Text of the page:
“This protest is important because we have to make sure this kind of thing doesn’t happen again” said Janet Symmons, Ama’s friend and co-ordinator of the campaign.
“Ama’s tragedy touched a lot of people, but it is important to understand that there are hundreds of people in similar situations right now. I know a Zambian lady who has a baby daughter with brain damage, a Cameroonian boy with Hepatitis – all have the threat of deportation hanging over them.”
The demo takes place at 1 pm at the Nye Bevan Statue, Queen Street, Cardiff, on Saturday, April 19.
* Thanks to Respectable Citizen for highlighting this event.

Ama’s death "on Britain’s conscience"

The death of cancer patient Ama Sumani will be on the conscience of this nation, according to the Archbishop of Wales.
Ama Sumani, 39, died yesterday in Korle-Bu hospital, Accra, Ghana, after she had been forcibly removed from Cardiff’s University Hospital of Wales in January.
The widowed mother-of-two had been taken from her hospital bed in Cardiff while undergoing treatment because her visa had expired.
The Archbishop of Wales, Dr Barry Morgan, said today: “I am enormously sad to hear of the death of Ama Sumani.
“I believe her death is on the conscience of this nation because we removed her when it was against every humanitarian instinct to do so.
“My thoughts and prayers are with her family.”
:: Ama’s deportation and the treatment of asylum seekers, refugees and immigrants in Wales has been discussed extensively on What Is Wales?

Asylum seekers and Cardiff Prison

There have been rumours about the housing of asylum seekers at Cardiff Prison.
South Wales Anarchists Gagged! Newsletter and Respectable Citizen have both reported claims that the jail has again been used to make up for a lack of space at detention centres.
Although it’s not a devolved issue I contacted the Welsh Assembly Government about the rumours. A number of assembly members campaigned against the practice when asylum seekers were held in the jail back in 2001 and 2004.
WAG assured me last week that it is not happening. Read more in the current edition of Big Issue Cymru (Jan 13-20).
UPDATE: See ‘comments’ section.

Also, please check out if you can my friend John Gilheaney’s blog Save Llantrisant Post Office.

Asylum decisions in the air

Should commercial airlines sell seats to allow the Government to forcibly return asylum seekers?
The issue’s been brewing since early last year – but it’s not one airlines themselves are particularly eager to discuss.
Take the case of Veneera Aliyeva.
Veneera settled so successfully in Swansea with her two children that when immigration officers came to take them away, the community campaigned for her.
The campaign continues although, as I write, the family had finally been released from a detention centre by the Home Office pending a possible judicial review. The threat of expulsion from the UK still loomed over them.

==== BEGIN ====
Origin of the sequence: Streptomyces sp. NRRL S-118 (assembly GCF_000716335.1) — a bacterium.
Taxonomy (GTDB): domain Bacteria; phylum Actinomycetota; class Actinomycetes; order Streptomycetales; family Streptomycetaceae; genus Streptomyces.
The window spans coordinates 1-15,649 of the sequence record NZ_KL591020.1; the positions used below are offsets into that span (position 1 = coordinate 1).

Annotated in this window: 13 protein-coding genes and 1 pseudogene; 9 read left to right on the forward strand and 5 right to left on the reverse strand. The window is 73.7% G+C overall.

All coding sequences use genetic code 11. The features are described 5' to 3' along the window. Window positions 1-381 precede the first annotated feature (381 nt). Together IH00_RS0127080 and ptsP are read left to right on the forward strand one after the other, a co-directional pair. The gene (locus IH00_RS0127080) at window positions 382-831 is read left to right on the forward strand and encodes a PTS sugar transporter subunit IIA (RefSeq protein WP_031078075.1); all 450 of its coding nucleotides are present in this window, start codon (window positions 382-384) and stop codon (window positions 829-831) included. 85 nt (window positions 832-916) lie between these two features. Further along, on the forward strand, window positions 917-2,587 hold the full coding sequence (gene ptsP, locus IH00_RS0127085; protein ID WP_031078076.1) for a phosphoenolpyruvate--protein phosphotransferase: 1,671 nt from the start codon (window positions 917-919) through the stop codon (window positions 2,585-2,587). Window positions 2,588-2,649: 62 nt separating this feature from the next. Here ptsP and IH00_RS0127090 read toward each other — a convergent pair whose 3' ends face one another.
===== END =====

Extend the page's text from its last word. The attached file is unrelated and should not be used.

If they are forced to return to Azerbaijan they will do so on an airline in seats you or I’d use for our holidays.
Twice the family has been marked down for return, both times on British Midland Airways (bmi) flights from Heathrow.
When I contacted bmi to ask whether it would abandon these flights, it responded with classic meaningless PR.
“bmi is not at liberty to discuss the details of any of its passengers, under the terms of the Data Protection Act, and we do not wish to get drawn into a debate over Home Office policy. I suggest you contact the Home Office for further details of the case you describe.”
Veneera is a 40-year-old ethnic Armenian. Since a war between Azeris and Armenians in the early 1990s tensions have been high. More than 600,000 remain displaced from their homes, according to Amnesty International, despite a 1994 ceasefire.
Veneera is married to an Azeri and kept her own ethnicity secret until she was seen visiting her mother’s grave in an Armenian graveyard.
The harassment began and, according to Asylum Justice, she was beaten and raped.
Campaigners, then, are concerned for her safety if she is made to return.
So note how bmi publicly absolves itself of responsibility.
It says it can’t discuss the fact that Veneera is being flown back to all possible horrors because of the awful DPA – ie, to protect her privacy as a passenger.
Note also the swish of the bat which knocks the issue in the direction of the Home Office.
The airline – whose subsidiary bmi baby flies out of Cardiff International – should take responsibility for its actions. If it is proud to be carrying out government policy then why not say so?
Other airlines who make these flights have previously intimated that they have no choice but to do the Government’s bidding. But the Home Office says they can turn down these unwilling passengers.
In fact, earlier this year XL Airways said it would no longer take part in these flights out of “sympathy for all dispossessed persons in the world”.
Will we be a better country, or bmi a better company, if Veneera and her children are forced somewhere they do not want to go?

:: From Big Issue Cymru, December 27, 2007-January 6, 2008

Asylum Justice

This week’s Big Issue Cymru highlights the case of young mum Veneera Aliyeva who the government is trying to deport to Azerbaijan.
She is currently in Yarl’s Wood removal centre with her two children.
But campaigners in Swansea, where she has lived for more than a year, are trying to get her returned to South Wales.
According to Asylum Justice, 40-year-old Veneera (sometimes Venera) has been persecuted on two counts in Azerbaijan: because she is a Baptist and an Armenian.
During several years of persecution, she went through a series of horrific experiences, including being raped twice.
Asylum Justice, supported by Bethan Jenkins AM, is also trying to help another resident of Swansea.
Zola Gidi has lived in the city for 16 years. She is described as “a wonderful neighbour”, “a loyal friend”, “an extremely hard worker” and “generally a good member of the community”.
All the same, she now faces forcible removal to South Africa.